The new documentary Chowchilla — a collaborative work between CNN Films and HBO — recalls July 1976 in the titular town, a sleepy farm community located in Central California. Out of the blue, a school bus carrying 26 children (and their adult driver) was hijacked. The victims were ushered by the hijackers into two separate vans, driven to a rocky quarry, and essentially buried alive in an underground truck trailer loaded with mattresses. It’s the stuff of a Stephen King novel, or an inexplicable nightmare that shocks you awake in a cold sweat.
If you’re unfamiliar with the story, it’s best to go into Paul Solet’s documentary blind. The term “happy ending” applies to this bizarre kidnapping saga in a nebulous way. Everyone on the bus survived the incident, but many were left emotionally and mentally scarred. Chowchilla lets the children, now middle-aged-to-elderly adults, recount the story in their own words while also speaking about the unquantifiable trauma they’ve experienced since.
The documentary also permits Mike Marshall, who was 14-years-old at the time of the kidnapping, and one of the oldest students on that bus, to tell his side of the story. As an adult, Marshall is a humble human being to his core, which is probably why it takes all of his energy to elaborate on how he was the one who scratched and clawed his way out of the submerged trailer and helped his friends to safety (a story corroborated by many, if not all in the film). Marshall didn’t receive any credit at the time; most went to the bus driver, Ed Ray, not unjustly, but disproportionately. Ray kept the kids composed. Marshall saved their lives.
Unfortunately, many of their lives would become negatively impacted by those harrowing 36 hours spent helpless. Many, including Marshall, dealt with nightmares and emotional paralysis. Some turned to drugs and alcohol. Late in the doc, Lenore C. Terr, the psychiatrist and trauma expert for the children at the time, explains how the Chowchilla students were pioneers of sorts, their stories and subsequent difficulties contributing to research in the then-nonexistent field of childhood trauma. These days, with copious school shootings, counselors are typically on-site in the wake of tragedies. In the fall of 1976, the Chowchilla kids were taken to Disneyland. What better medicine for a child that experienced the unspeakable than “the happiest place on Earth?”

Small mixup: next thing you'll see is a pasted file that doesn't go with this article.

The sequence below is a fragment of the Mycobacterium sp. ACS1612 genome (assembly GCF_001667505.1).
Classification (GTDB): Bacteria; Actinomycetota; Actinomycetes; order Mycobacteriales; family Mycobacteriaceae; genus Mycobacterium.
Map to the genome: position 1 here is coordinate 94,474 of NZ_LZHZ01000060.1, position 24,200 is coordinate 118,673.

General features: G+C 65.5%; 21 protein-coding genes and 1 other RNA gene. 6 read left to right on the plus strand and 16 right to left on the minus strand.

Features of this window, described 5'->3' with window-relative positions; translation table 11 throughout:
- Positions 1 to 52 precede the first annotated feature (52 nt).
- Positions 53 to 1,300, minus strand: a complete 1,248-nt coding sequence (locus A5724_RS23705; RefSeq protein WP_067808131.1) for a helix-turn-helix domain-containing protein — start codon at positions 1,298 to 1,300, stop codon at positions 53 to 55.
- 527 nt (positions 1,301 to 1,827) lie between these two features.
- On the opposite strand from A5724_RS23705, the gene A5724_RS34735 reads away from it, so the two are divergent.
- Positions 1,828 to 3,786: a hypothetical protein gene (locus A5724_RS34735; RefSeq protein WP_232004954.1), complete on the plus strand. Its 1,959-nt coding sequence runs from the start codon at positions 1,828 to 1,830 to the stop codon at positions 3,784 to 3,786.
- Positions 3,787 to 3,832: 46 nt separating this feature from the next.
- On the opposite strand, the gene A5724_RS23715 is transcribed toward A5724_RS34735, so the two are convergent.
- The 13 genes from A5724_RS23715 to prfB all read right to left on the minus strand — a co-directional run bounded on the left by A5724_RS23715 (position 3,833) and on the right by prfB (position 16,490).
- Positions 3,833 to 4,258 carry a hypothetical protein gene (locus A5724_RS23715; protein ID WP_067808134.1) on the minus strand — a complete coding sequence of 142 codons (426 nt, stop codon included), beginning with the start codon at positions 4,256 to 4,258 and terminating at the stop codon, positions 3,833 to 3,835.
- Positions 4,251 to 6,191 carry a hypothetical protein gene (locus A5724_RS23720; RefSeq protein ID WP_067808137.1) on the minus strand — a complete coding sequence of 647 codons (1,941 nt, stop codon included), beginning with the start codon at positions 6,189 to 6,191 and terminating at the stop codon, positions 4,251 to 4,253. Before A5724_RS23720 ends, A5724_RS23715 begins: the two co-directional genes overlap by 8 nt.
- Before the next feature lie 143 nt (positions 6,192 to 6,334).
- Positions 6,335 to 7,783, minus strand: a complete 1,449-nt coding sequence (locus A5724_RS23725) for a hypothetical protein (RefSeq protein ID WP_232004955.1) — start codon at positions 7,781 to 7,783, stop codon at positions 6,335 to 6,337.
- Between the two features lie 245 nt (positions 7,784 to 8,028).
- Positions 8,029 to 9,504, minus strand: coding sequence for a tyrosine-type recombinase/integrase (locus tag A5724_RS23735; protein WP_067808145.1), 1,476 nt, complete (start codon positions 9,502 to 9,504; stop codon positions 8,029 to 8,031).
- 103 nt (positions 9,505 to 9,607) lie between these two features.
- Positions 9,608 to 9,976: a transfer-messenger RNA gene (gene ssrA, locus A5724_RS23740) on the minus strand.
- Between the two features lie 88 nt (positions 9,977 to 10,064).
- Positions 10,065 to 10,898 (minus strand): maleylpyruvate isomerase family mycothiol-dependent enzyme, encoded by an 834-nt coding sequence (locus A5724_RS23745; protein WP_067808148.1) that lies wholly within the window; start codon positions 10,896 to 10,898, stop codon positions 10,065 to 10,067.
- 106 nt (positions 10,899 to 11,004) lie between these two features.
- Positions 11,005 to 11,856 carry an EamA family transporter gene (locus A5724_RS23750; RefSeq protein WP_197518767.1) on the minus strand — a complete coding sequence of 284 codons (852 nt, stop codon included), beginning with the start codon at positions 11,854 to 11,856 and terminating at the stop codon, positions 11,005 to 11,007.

Another victim discusses how she could never escape the “stigma” that came with being one of the kidnapped. Well into her teenage years, she was routinely prodded about the incident to the point where she recalls being overjoyed when her parents told her they were moving to a new community. She could finally be a “nobody.” The surviving son of another victim talks about how his mother descended into addiction, the invisible scars effectively making her a shell of her former, peppy self. His testimony is liable to put you in tears. Especially if you’ve witnessed something of the sort in your own family member(s).
Chowchilla chronicles all of this in a brisk 98-minutes and still finds time to talk about who was behind the kidnapping. The ringleader of the operation, Frederick Woods, was a rich brat whose family owned Magic Mountain. Him and his two partners sought $5 million in ransom money, although the circumstances that transpired before they were able to demand the funds is quietly funny in itself. Simply put, they were three entitled wealth babies inspired by Dirty Harry to commit a contemptible crime. The three would likely remain in prison had this crime occurred in any of the other 49 states. Unfortunately, this just had to occur in California, likely the only state where, decades later, politicians would question whether to uphold the kidnappers’ “bodily harm” conviction when the students had “no physical injuries.” Solet’s film chronicles the parole hearings for the three and the subsequent fight from the victims to keep them behind bars.
Separating the compelling and important story from the documentary’s quality, Chowchilla is accomplished for a handful of reasons. It’s made fiercely watchable thanks to Solet’s divine use of archival footage, as well as its desire to tell this story with an intense focus on childhood trauma. However, it sometimes feels like the filmmakers were assigned the hour-and-38-minute runtime before they began work on the film, resulting in certain chapters of this story feeling rushed and thereby left with questions unanswered.
HBO found great success with their three-part docuseries The Murders at Starved Rock both in quality and structure. That treatment might’ve done this story better justice in assuring that all the complicated aspects within it would’ve been better developed.
NOTE: Chowchilla is available to stream on Max.
Directed by: Paul Solet.
Steve Pulaski has been reviewing movies since 2009 for a barrage of different outlets. He graduated North Central College in 2018 and currently works as an on-air radio personality. He also hosts a weekly movie podcast called "Sleepless with Steve," dedicated to film and the film industry, on his YouTube channel. In addition to writing, he's a die-hard Chicago Bears fan and has two cats, appropriately named Siskel and Ebert!